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Skinny people die
August 24, 2012 7:16 PM   Subscribe

I have been overweight all my life, as has all of my family. I have noticed that as we age, get sick, and eventually die, between the sick and die part they get skinny! So each time I lose weight and look at myself I look like a cancer patient waiting to die and I gain it back. I've talked to a counselor who did a lot of hmmm and mmms which was too expensive to repeat. Any ideas how to fix my psyche and eventually fix my physique?
posted by msleann to Health & Fitness (14 answers total) 2 users marked this as a favorite
 
Work on getting fit, rather than getting thin. Lift weights (serious weights - don't be afraid of getting butch, it's vanishingly unlikely), get stronger, eat healthy food in moderation, and don't obsess about poundage too much.

Weight loss will follow, or it won't, and there's not THAT much you can do about it if you're already doing the other things. But you can get healthy, and feel good. And when you're in the best shape of your life, I bet you have a hard time feeling like a cancer patient.
posted by zjacreman at 7:34 PM on August 24, 2012 [7 favorites]


Or, in other words, don't pay for therapy, pay for Crossfit.
posted by zjacreman at 7:37 PM on August 24, 2012 [4 favorites]


How are you losing the weight? If you are doing a starvation diet and no exercise then, yeah, you are probably going to look sickly.

And it could be purely psychological as well - when you lose weight you look at your skinnier self and subconsciously think "I look like one of my dying relatives" when in reality you may look fine.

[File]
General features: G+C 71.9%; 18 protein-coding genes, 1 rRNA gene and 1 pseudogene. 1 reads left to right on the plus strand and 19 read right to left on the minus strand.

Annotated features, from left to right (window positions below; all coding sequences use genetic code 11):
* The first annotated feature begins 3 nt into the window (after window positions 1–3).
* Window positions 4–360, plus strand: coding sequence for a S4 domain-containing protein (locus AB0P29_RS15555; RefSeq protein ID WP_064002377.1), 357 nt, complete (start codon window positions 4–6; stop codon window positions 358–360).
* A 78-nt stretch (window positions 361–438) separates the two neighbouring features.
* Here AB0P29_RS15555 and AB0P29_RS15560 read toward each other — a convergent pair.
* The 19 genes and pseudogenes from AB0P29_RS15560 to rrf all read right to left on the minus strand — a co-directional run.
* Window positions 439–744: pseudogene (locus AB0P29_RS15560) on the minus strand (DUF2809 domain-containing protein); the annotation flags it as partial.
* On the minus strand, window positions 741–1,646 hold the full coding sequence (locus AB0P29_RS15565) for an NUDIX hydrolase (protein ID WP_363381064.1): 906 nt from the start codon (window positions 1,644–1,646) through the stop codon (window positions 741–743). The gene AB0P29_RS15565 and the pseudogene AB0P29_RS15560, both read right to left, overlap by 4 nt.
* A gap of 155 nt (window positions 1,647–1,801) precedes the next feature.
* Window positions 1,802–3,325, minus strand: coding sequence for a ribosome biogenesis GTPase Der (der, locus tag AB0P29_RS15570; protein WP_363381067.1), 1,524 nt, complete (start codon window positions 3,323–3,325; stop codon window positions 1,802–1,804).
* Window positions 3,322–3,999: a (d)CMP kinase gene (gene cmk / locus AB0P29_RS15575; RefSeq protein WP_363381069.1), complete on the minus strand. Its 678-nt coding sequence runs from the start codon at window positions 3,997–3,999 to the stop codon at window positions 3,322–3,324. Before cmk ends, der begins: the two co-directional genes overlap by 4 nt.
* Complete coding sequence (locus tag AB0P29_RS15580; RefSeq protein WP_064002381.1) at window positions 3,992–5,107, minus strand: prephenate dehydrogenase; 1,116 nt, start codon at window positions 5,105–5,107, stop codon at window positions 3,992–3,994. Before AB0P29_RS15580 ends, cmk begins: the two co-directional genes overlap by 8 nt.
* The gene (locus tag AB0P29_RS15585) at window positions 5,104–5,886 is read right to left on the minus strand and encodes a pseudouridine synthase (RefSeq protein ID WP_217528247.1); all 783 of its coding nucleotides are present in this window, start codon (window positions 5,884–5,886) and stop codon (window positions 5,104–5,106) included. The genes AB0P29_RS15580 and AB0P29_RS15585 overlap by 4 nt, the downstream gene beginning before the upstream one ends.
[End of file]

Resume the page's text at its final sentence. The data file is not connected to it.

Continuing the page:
If you can afford it, try working with a personal trainer once a week and work on getting fit and toned. You would be skinnier AND healthy looking.
posted by littlesq at 7:39 PM on August 24, 2012


If you find a physical activity you love, and do that and get stronger, you won't feel sickly. YOu will feel like you are coming alive again. In the meantime, you will probably shed some of the excess weight.
posted by bearette at 7:52 PM on August 24, 2012 [2 favorites]


I like the "get strong" approach. You really can't go wrong with that. It'll make you healthier even if you don't lose any weight, and if you do lose weight you'll feel healthier while you're doing it.

But also your idea of "healthy" may not actually be particularly "healthy." You know? Because of your personal background and family history you may associate a certain body type with ill-health and malnutrition that could actually be a perfectly healthy body type. Almost like someone with an eating disorder can see a perfectly healthy body and think that it looks fat.
posted by mskyle at 7:58 PM on August 24, 2012 [1 favorite]


I have a similar 'thing' - not so much death, but a fear of vanishing. It took totally uncontrolled significant weight loss to get past some of it, but maintaining is coming down to 'fuck thin, I want arms like Keenan or Reznor'.

(I'm female, so it feels weird to admit that, but that's what my brain has supplied as inspiration)

It is the only thing that is stopping me regaining the weight, both in a physical sense (since I am working out and not gaining significant amounts) and a mental sense (since strong as a physical trait replaces size as a visual indicator of taking up space in the world). I still have trouble looking in the mirror sometimes, and get weirded out looking at photos of myself. I have a tendency to dress to cover it as well. I've pretty much decided not to give a fuck on both accounts though - I refuse to spend time obsessing in the mirror (yes brain, my thighs are significantly smaller than they were and don't touch where you think they should and hey, lets go check twitter) and who gives a fuck if I look fat? Seriously. I dress for my comfort and if it makes me look dumpy, I refuse to care any more. I'm focusing on how much stronger I'm getting, how those changes feel physically, rather than how they look.

It helps that I'm older now, and as much as I hate attention in public (which dropped off once I cracked about 85kgs and has since restarted) I am old enough and secure enough to have a 'fuck you, creep' response as opposed to 'oh god I hate men I'm never leaving the house'. That's almost always been a trigger for regaining weight as well.
posted by geek anachronism at 9:01 PM on August 24, 2012